Author(s): Lahti RA, Pitkniemi J, Jones AW, Sajantila A, Poikolainen K,
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Abstract In a large number of forensic autopsies (N = 28,184) the concentrations of ethanol in femoral blood and bladder urine were determined and the urine-to-blood concentration ratios of ethanol were calculated. Based on the differences in ethanol concentration between urine and blood, the deaths were classified as having occurred during the absorptive, the peak or the post-absorptive phase of the blood–alcohol curve. Most people died in the post-absorptive phase, N = 24,223 (86\%), whereas 1538 individuals (5.5\%) were still absorbing alcohol and 2423 (8.6\%) were at or close to the peak BAC at time of death. Both blood–alcohol concentration (BAC) and urine–alcohol concentration (UAC) were significantly higher in the post-absorptive phase (p < 0.001). The proportions of people dying in the absorptive and peak phases increased with advancing age. The cause of death (CoD) and manner of death (MoD) according to death certificates were compared with phase of the blood–alcohol curve using a multinomial regression model with and without making adjustment for possible effects of age, gender and BAC. The relative risk (RR) and relative risk ratios (RRR) showed some associations between CoD and phase of the blood–alcohol curve. Undetermined MoD was significantly higher in the absorptive phase compared with the post-absorptive phase (RRR = 2.12). Deaths related to esophagus, stomach and duodenum (RRR = 2.04) and alcoholic liver diseases (RRR = 1.85) were significantly higher at or close to peak phase compared to the post-absorptive phase. Road-traffic fatalities were more prevalent in the peak BAC phase (RRR = 1.33) and deaths by accidental falls were less in the absorptive phase (RRR = 0.58) compared with the post-absorptive phase. The phase of alcohol intoxication seems relevant to consider by forensic experts when alcohol-related deaths are investigated.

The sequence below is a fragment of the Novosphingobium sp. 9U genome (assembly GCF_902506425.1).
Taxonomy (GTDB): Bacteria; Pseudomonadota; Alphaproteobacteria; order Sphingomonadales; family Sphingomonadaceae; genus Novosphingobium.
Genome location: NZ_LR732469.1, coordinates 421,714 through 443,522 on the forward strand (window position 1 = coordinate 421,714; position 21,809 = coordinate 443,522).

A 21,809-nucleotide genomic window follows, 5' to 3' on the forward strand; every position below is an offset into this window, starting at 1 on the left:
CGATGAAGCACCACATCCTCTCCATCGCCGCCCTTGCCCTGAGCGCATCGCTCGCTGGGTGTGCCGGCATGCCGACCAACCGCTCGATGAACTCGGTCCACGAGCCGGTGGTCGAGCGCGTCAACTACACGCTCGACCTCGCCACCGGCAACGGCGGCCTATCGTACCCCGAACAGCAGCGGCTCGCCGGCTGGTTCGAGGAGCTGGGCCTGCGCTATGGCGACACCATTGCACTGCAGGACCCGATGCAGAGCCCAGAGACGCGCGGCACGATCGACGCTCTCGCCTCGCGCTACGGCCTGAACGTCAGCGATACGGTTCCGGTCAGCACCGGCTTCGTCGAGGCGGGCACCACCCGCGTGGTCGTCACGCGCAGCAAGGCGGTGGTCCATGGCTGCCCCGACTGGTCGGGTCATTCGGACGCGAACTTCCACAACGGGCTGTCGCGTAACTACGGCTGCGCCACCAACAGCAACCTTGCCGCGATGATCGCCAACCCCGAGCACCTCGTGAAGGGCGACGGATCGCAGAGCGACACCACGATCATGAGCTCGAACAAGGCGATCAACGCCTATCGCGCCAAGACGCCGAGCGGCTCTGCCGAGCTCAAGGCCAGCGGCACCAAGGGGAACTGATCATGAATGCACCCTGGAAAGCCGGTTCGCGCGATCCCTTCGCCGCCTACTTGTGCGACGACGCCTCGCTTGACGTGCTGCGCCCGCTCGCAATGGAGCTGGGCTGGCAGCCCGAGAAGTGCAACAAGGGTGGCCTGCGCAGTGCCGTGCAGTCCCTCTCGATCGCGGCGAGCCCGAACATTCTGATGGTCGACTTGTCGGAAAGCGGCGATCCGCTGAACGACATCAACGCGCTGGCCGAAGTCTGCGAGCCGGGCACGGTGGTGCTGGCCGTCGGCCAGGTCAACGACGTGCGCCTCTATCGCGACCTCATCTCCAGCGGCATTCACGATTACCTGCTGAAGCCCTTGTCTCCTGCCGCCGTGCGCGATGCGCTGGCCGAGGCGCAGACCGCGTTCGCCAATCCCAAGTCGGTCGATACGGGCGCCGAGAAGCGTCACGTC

This article was published in Forensic Sci Int
and referenced in Journal of Forensic Research